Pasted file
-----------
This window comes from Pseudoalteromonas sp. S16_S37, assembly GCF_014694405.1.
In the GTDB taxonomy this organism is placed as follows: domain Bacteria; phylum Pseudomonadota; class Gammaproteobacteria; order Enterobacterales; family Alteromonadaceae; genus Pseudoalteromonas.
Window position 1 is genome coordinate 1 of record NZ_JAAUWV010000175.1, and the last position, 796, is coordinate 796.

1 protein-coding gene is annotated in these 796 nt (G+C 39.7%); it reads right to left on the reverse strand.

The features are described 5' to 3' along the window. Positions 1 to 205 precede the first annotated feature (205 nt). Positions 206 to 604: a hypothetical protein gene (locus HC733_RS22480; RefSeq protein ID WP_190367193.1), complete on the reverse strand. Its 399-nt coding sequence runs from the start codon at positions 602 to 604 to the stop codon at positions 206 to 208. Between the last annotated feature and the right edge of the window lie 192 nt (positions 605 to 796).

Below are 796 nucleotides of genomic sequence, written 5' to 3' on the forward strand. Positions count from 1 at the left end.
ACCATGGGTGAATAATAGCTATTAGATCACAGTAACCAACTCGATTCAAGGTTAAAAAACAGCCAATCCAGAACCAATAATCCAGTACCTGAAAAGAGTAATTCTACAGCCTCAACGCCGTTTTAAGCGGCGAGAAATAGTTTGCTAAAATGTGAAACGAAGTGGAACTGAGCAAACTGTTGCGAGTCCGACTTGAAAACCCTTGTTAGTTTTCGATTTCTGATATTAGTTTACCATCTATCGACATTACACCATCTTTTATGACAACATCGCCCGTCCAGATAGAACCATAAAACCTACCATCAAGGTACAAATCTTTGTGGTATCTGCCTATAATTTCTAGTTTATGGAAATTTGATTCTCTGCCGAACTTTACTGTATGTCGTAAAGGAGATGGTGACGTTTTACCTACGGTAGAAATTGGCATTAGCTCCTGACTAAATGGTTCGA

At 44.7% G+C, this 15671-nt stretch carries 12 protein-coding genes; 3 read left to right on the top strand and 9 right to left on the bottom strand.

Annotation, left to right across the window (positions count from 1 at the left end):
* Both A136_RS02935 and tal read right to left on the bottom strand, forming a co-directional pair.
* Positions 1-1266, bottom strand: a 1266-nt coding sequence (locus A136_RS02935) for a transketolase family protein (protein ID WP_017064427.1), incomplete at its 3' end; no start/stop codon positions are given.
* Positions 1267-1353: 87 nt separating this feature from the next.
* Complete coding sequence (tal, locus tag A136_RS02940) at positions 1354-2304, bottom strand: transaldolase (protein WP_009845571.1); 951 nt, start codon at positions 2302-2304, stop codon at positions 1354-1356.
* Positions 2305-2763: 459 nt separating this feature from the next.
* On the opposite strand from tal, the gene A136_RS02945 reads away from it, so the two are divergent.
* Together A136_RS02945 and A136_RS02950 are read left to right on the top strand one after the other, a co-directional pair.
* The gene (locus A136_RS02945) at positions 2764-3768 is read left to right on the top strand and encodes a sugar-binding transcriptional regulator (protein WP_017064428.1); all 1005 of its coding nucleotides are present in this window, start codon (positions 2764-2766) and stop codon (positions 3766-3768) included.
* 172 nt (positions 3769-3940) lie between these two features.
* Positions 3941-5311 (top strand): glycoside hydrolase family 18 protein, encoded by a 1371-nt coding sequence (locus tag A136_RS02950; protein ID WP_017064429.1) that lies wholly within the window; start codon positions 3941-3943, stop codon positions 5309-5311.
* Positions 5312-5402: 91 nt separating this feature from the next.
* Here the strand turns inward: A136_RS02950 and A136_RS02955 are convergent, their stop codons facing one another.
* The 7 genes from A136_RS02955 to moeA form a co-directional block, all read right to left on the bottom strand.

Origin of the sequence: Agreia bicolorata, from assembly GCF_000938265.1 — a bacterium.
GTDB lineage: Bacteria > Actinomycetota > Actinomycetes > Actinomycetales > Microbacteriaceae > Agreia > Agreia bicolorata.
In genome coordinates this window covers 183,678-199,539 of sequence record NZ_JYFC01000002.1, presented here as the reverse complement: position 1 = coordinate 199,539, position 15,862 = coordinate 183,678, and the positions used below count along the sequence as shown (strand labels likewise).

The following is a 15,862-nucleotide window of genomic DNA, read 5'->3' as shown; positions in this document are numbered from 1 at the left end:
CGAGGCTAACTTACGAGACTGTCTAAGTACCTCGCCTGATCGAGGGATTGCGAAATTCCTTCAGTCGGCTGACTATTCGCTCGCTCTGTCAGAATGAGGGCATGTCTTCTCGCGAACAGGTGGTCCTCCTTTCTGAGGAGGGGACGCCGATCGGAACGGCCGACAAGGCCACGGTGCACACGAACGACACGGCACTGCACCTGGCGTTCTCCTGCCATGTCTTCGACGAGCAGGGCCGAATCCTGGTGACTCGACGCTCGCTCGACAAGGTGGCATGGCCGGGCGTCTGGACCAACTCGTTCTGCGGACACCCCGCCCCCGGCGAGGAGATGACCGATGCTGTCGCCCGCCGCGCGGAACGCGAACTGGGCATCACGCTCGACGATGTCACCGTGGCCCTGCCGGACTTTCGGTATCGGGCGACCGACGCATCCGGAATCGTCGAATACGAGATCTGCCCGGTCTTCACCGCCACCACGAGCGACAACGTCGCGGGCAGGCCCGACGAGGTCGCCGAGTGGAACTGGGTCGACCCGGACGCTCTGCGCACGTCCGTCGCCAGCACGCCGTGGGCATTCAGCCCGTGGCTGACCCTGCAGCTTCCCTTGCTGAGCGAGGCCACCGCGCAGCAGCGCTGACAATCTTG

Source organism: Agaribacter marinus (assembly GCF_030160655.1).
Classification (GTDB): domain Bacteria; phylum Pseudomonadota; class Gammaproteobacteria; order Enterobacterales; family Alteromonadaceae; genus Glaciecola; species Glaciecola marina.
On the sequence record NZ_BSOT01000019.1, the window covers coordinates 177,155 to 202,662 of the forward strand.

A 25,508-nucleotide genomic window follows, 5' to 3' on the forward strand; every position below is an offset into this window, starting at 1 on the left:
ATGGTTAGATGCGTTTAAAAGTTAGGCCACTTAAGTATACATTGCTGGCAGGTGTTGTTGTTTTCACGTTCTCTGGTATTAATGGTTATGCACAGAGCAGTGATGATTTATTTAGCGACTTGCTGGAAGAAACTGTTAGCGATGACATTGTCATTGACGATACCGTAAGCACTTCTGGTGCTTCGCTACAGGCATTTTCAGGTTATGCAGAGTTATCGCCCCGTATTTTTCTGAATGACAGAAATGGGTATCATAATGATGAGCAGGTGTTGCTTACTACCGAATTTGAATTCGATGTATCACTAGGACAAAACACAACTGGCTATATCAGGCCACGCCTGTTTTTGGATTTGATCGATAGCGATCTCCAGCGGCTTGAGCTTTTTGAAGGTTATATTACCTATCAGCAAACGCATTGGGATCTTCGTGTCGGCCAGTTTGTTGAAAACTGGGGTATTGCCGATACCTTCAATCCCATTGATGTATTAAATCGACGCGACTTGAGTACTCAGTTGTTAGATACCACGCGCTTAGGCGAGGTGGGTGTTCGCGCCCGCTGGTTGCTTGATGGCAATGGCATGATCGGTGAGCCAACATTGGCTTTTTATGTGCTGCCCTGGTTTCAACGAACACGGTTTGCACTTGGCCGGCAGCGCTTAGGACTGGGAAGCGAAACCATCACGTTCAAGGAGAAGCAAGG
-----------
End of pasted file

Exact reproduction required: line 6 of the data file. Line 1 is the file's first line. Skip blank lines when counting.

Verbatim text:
Below are 796 nucleotides of genomic sequence, written 5' to 3' on the forward strand. Positions count from 1 at the left end.